Schickel & Ditmars

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Schi­ckel & Dit­mars was an architectural firm in New York City, active during the city's Gilded Age from 1885 until the early 1900s. It was responsible for many fine churches, re­si­den­ces, and busi­ness buil­dings. J. William Schickel (1850–1907) formed the firm in 1885 as William Schickel & Company, in association with Isaac E. Ditmars (1850–1934) and Hugo Kafka (1843–1913). The firm's name changed to Schickel and Ditmars in 1895, and continued under the direction of Ditmars after Schickel's death in 1907. The firm "enjoyed considerable patronage from German-American clients" and produced a large number of works for the Roman Catholic Archdiocese of New York.[1] The firm "focused primarily, although not exclusively, on preparing designs for Roman Catholic churches and institutional buildings," particularly Roman Catholic churches for German-American parishes.[2] The firm's address was listed at 111 Fifth Avenue, New York City.

Schickel & Ditmars were the architects responsible for much of Lenox Hill Hospital (under its previous name, "The German Hospital") as it grew into its present location on the Upper East Side.

The prominent architect and artist Harold Van Buren Magonigle was counted amongst the firm's employees. [3]


Noteworthy structures[edit]

Churches and Ecclesiastical Projects:

Sacred Heart, Newark, one of the largest gothic cathedrals in the U.S.
The Church of St. Monica (Manhattan), photographed in 2008
Main Entrance of St. Vincent's Hospital (1900), Greenwich Village, New York City


Hospitals and Institutions:

  • St. Peter's Hospital, 274 Henry Street, Brooklyn, (1888-9)
  • The Catholic Club of New York, 120 Central Park South, New York City, New York (1892, demolished mid-20th century)
  • The German Hospital, New York City, New York (1900, demolished), SW corner of 77th Street and Lexington Avenue, a five-story and basement brick hospital, built for the German Hospital for $120,000.[7]
  • 523-531 E 86th Street, (1907), a 5-6-story brick stone dwelling with chapel, built for $125,000 for the Sisters of Misericorde.
  • St. Ignatius' School, 46-50 E 84th Street, (1907), built for the Church of St. Ignatius for $150,000.[7]
  • St. Lawrence Hospital, 430-432 West 164th Street, New York City, New York, (1912-13)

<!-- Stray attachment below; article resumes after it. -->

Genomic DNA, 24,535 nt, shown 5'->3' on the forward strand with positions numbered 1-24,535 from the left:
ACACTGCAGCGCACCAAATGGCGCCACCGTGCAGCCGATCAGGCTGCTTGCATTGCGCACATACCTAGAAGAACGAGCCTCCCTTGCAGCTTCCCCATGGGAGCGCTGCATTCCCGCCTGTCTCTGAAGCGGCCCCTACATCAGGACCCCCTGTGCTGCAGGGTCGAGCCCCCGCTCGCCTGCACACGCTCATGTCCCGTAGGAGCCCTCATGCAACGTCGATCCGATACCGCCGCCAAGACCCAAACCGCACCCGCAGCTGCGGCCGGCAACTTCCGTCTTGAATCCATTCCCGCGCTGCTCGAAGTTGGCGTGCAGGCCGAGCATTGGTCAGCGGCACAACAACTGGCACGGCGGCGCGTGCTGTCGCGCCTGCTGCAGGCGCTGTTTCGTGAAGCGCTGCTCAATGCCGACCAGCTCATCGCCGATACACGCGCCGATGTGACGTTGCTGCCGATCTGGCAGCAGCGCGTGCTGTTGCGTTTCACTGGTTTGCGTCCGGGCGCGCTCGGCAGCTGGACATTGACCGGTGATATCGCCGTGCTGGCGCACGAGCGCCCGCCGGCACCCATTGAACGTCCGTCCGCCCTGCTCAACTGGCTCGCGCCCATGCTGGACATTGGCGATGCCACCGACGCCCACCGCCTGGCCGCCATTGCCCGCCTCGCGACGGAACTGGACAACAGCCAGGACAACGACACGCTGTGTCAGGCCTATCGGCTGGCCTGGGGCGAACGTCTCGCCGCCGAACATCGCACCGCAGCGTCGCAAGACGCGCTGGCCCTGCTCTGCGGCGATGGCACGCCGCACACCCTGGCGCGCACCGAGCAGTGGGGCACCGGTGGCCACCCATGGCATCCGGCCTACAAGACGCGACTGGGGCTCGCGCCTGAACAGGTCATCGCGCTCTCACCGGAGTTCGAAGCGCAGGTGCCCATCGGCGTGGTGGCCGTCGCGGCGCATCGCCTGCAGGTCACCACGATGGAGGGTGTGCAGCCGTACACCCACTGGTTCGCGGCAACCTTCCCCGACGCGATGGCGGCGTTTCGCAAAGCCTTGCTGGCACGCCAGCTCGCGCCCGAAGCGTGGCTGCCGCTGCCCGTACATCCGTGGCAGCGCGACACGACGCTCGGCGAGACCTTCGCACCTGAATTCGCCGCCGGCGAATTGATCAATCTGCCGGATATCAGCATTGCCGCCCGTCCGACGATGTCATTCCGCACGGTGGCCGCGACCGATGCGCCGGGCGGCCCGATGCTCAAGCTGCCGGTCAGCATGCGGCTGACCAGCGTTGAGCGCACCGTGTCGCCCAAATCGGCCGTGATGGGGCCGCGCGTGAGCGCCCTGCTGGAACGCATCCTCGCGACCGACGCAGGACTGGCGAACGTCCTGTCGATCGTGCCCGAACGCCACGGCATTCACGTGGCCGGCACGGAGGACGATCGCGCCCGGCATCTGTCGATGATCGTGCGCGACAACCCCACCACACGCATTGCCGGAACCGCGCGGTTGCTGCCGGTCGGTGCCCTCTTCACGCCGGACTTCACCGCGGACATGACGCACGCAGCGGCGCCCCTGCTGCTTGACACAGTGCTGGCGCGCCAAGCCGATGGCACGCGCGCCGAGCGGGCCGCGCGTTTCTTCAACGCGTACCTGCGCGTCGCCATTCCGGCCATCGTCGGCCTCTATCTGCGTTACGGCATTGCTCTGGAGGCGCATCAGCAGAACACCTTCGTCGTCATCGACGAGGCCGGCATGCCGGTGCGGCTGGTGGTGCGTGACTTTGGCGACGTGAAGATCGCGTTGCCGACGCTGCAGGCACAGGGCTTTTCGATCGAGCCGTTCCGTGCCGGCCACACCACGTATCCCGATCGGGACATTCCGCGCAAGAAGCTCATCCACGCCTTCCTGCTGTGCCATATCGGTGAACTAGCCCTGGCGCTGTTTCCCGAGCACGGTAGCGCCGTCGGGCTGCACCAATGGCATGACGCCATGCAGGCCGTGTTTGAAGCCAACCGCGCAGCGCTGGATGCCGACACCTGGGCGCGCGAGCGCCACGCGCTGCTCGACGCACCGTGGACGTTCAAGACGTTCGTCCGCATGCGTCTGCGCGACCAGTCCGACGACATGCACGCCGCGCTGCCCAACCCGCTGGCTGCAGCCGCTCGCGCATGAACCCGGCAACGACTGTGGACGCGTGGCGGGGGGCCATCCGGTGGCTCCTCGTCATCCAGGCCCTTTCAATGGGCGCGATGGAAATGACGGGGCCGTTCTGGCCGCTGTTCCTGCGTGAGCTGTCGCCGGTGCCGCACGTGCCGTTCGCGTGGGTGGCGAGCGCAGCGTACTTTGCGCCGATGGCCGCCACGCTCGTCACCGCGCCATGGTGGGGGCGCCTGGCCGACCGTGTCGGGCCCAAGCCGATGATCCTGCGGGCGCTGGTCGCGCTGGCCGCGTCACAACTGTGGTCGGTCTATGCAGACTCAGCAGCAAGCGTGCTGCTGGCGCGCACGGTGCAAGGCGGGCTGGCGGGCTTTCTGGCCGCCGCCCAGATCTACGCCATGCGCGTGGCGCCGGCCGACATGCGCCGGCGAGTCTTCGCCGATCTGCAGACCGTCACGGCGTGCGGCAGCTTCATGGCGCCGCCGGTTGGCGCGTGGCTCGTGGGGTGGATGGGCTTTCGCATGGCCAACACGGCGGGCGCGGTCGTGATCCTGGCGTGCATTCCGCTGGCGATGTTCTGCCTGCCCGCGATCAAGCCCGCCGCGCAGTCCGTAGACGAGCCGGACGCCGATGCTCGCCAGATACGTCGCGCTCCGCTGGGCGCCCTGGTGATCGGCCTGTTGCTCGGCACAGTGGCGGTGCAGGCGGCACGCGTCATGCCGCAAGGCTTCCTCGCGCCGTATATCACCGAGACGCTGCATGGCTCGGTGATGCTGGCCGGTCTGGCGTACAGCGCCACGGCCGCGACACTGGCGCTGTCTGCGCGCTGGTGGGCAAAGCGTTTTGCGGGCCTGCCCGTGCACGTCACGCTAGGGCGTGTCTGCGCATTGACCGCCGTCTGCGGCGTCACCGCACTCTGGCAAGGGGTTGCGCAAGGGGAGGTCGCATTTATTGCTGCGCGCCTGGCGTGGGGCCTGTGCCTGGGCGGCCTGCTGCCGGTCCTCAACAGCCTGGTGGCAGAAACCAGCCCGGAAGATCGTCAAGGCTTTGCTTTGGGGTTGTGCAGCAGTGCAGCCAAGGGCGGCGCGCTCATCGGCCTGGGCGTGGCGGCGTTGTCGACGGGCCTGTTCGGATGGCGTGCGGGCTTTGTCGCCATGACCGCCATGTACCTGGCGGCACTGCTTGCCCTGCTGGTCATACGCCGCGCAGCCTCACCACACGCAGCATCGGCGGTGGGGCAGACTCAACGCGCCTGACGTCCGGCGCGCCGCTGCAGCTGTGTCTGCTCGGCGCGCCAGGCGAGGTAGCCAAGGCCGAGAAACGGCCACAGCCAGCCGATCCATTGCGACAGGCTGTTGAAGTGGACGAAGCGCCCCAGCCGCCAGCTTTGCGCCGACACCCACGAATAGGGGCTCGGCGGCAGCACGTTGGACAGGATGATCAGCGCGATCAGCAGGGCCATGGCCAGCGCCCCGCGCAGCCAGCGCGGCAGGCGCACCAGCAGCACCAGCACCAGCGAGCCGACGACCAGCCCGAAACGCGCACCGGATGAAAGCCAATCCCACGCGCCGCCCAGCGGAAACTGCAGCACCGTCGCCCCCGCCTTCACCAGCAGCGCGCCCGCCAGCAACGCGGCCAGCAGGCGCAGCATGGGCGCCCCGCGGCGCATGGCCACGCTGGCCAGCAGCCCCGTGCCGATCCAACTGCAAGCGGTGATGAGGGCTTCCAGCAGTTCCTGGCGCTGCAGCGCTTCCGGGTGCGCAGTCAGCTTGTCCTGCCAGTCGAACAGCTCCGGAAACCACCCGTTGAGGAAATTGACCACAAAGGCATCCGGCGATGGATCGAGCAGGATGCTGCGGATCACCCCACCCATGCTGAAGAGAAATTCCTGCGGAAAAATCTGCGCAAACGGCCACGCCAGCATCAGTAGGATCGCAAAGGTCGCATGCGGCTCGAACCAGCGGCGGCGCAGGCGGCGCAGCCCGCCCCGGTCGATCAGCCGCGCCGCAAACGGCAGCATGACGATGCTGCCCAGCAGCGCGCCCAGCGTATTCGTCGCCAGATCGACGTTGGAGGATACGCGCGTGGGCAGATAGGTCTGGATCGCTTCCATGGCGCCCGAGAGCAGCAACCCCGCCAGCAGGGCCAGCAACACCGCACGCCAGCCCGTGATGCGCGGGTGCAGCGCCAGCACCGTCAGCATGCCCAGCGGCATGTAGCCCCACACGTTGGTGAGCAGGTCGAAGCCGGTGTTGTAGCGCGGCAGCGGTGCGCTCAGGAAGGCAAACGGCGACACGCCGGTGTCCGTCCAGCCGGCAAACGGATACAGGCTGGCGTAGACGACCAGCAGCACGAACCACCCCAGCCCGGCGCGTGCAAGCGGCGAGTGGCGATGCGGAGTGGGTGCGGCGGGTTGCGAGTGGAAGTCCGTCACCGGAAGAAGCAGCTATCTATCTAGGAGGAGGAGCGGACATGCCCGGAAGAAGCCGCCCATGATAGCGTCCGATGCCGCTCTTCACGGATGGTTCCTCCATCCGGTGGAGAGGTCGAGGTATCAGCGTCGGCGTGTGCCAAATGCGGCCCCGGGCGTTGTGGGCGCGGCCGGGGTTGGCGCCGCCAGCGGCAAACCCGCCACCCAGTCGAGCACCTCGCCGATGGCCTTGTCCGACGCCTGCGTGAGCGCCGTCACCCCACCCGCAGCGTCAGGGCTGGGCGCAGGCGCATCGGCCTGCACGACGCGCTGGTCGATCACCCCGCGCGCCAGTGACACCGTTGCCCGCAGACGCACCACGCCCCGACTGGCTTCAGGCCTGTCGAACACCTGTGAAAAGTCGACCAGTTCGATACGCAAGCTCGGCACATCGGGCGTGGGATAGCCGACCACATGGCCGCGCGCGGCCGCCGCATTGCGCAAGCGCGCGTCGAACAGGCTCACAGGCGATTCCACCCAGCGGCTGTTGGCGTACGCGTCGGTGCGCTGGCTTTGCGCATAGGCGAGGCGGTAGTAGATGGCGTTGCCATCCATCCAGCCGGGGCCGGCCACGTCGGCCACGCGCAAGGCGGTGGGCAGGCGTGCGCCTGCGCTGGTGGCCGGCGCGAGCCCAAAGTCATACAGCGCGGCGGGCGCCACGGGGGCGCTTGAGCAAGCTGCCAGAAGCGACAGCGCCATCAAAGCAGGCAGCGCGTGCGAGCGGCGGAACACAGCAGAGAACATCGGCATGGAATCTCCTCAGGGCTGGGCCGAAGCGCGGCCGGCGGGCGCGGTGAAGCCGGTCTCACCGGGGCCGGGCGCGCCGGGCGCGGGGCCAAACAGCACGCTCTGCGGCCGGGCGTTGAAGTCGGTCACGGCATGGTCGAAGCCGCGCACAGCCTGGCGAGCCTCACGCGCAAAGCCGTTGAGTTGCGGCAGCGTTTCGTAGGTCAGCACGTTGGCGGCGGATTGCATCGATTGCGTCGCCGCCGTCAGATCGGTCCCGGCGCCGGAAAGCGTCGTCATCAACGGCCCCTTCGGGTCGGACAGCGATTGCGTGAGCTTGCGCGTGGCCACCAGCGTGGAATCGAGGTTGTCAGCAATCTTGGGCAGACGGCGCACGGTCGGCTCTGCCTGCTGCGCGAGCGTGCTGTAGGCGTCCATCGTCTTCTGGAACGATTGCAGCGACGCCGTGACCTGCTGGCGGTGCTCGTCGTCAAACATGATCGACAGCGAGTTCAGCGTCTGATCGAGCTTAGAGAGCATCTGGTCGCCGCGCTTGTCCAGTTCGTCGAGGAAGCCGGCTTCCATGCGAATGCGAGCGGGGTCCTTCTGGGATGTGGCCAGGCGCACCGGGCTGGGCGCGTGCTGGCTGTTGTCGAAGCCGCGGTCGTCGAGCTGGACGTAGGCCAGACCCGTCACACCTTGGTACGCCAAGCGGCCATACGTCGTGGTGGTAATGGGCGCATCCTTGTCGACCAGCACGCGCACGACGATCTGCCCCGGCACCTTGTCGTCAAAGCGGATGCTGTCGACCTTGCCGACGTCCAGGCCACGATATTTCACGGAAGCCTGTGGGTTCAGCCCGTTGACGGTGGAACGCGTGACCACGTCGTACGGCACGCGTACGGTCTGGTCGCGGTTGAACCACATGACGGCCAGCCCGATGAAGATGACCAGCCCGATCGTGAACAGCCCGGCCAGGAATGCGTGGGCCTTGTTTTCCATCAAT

• The German Hospital Nursing School, 1084-1090 Lexington Avenue, New York City, New York (1916), a nine-story brick nursing school, built for the German Hospital two years before it would be renamed to Lenox Hill.[7]
  • The St. Vincent de Paul Hospital School of Nursing, 1-17 Seventh Avenue and 148-172 West 12th Street, New York City, New York (1924, Seventh Avenue structures demolished for 1951 Al Smith building)

Commercial, Office and Industrial Buildings:

  • The Constable Building Annex, 12 East 18th Street, New York City, New York (1886-7)
  • The Mercer Hotel 99 Prince Street, New York City, New York, (1887-8)
  • Ehrich Brothers Emporium, 695-709 Sixth Avenue, New York City, New York (1889)
  • The Constable Building Office Tower, 109-111th Fifth Avenue, New York City, New York (1894-5)
  • The Conley Foil Company Building, 521-537 West 25th Street, New York City, New York (1900), a four-story and basement brick factory, built for Conley Foil Co. for $165,000.[7]
  • The Johntson Building, 1166-1172 (1170) Broadway, New York City, New York (1902-3), a 12-story stone front office building with stores, built for Caroline H Johnston, Stuttgart, Germany, attorney, and Frederick A Constable of 9 E 83rd St for $500,000.[5][7]
  • 38 West 21st Street, New York City, New York (1908) [5]

Residences:

See also[edit]

The firm's founding associates: William Shickel (1850–1907), Isaac Ditmars (1850–1934), and Hugo Kafka (1843–1913).

References[edit]

  1. ^ Decker, Kevin F. "J. William Schickel (1850-1907)", University of Plattsburgh, New York (2000)
  2. ^ a b c Decker, Kevin F. "Isaac E. Ditmars (1850-1934)", University of Plattsburgh, New York (2000)
  3. ^ "Pencil points reader: a journal for the drafting room, 1920-1943" Hartman, G.E. and Cigliano, J. Princeton Architectural Press.(2004)
  4. ^ [1] at nyc-architecture.com
  5. ^ a b c Schickel and Ditmars at emporis.com
  6. ^ a b c d e f Schickel & Ditmars at the archINFORM database
  7. ^ a b c d e f Office for Metropolitan History, "Manhattan NB Database 1900-1986", 5 Feb 2010.
  8. ^ Travels of St. Paul's Avenue, Staten Island at forgotten-ny.com
  • Dunlap, David W. From Abyssinian to Zion: A Guide to Manhattan's Houses of Worship. New York: Columbia University Press, 2004.
  • St. Ignatius Loyola, A Pictorial History and Walking Guide of New York City’s Church of St. Ignatius Loyola, 1999; Photos by Laurie Lambrecht